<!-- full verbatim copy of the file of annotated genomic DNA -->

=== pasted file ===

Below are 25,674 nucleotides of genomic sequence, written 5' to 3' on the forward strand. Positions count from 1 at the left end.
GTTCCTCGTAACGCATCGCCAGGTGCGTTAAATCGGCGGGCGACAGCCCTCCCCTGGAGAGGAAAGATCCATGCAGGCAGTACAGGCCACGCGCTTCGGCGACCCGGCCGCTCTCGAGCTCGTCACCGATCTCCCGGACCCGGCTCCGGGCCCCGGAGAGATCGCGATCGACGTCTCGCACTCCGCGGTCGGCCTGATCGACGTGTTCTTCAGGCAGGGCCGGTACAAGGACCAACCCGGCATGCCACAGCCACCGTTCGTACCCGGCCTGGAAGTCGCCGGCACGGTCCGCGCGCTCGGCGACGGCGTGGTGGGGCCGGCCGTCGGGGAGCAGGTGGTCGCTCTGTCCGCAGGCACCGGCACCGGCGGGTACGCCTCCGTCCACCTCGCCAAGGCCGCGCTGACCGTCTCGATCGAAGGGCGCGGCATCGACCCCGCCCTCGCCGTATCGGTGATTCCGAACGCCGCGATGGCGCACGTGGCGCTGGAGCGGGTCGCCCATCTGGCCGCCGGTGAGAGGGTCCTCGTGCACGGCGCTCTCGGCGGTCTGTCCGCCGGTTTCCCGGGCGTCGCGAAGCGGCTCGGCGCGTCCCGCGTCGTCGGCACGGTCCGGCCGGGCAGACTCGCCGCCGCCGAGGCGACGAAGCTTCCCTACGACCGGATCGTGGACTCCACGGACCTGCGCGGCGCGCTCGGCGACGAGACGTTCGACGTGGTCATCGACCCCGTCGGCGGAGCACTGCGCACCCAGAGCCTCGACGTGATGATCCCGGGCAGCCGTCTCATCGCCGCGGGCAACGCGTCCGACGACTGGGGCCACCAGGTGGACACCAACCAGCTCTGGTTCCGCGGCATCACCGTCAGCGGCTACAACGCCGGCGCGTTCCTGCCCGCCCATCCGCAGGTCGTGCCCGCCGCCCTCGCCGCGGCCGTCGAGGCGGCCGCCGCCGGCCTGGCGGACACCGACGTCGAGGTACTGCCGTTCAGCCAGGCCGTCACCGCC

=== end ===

Below are 25,674 nucleotides of genomic sequence, written 5' to 3' on the forward strand. Positions count from 1 at the left end.
GTTCCTCGTAACGCATCGCCAGGTGCGTTAAATCGGCGGGCGACAGCCCTCCCCTGGAGAGGAAAGATCCATGCAGGCAGTACAGGCCACGCGCTTCGGCGACCCGGCCGCTCTCGAGCTCGTCACCGATCTCCCGGACCCGGCTCCGGGCCCCGGAGAGATCGCGATCGACGTCTCGCACTCCGCGGTCGGCCTGATCGACGTGTTCTTCAGGCAGGGCCGGTACAAGGACCAACCCGGCATGCCACAGCCACCGTTCGTACCCGGCCTGGAAGTCGCCGGCACGGTCCGCGCGCTCGGCGACGGCGTGGTGGGGCCGGCCGTCGGGGAGCAGGTGGTCGCTCTGTCCGCAGGCACCGGCACCGGCGGGTACGCCTCCGTCCACCTCGCCAAGGCCGCGCTGACCGTCTCGATCGAAGGGCGCGGCATCGACCCCGCCCTCGCCGTATCGGTGATTCCGAACGCCGCGATGGCGCACGTGGCGCTGGAGCGGGTCGCCCATCTGGCCGCCGGTGAGAGGGTCCTCGTGCACGGCGCTCTCGGCGGTCTGTCCGCCGGTTTCCCGGGCGTCGCGAAGCGGCTCGGCGCGTCCCGCGTCGTCGGCACGGTCCGGCCGGGCAGACTCGCCGCCGCCGAGGCGACGAAGCTTCCCTACGACCGGATCGTGGACTCCACGGACCTGCGCGGCGCGCTCGGCGACGAGACGTTCGACGTGGTCATCGACCCCGTCGGCGGAGCACTGCGCACCCAGAGCCTCGACGTGATGATCCCGGGCAGCCGTCTCATCGCCGCGGGCAACGCGTCCGACGACTGGGGCCACCAGGTGGACACCAACCAGCTCTGGTTCCGCGGCATCACCGTCAGCGGCTACAACGCCGGCGCGTTCCTGCCCGCCCATCCGCAGGTCGTGCCCGCCGCCCTCGCCGCGGCCGTCGAGGCGGCCGCCGCCGGCCTGGCGGACACCGACGTCGAGGTACTGCCGTTCAGCCAGGCCGTCACCGCC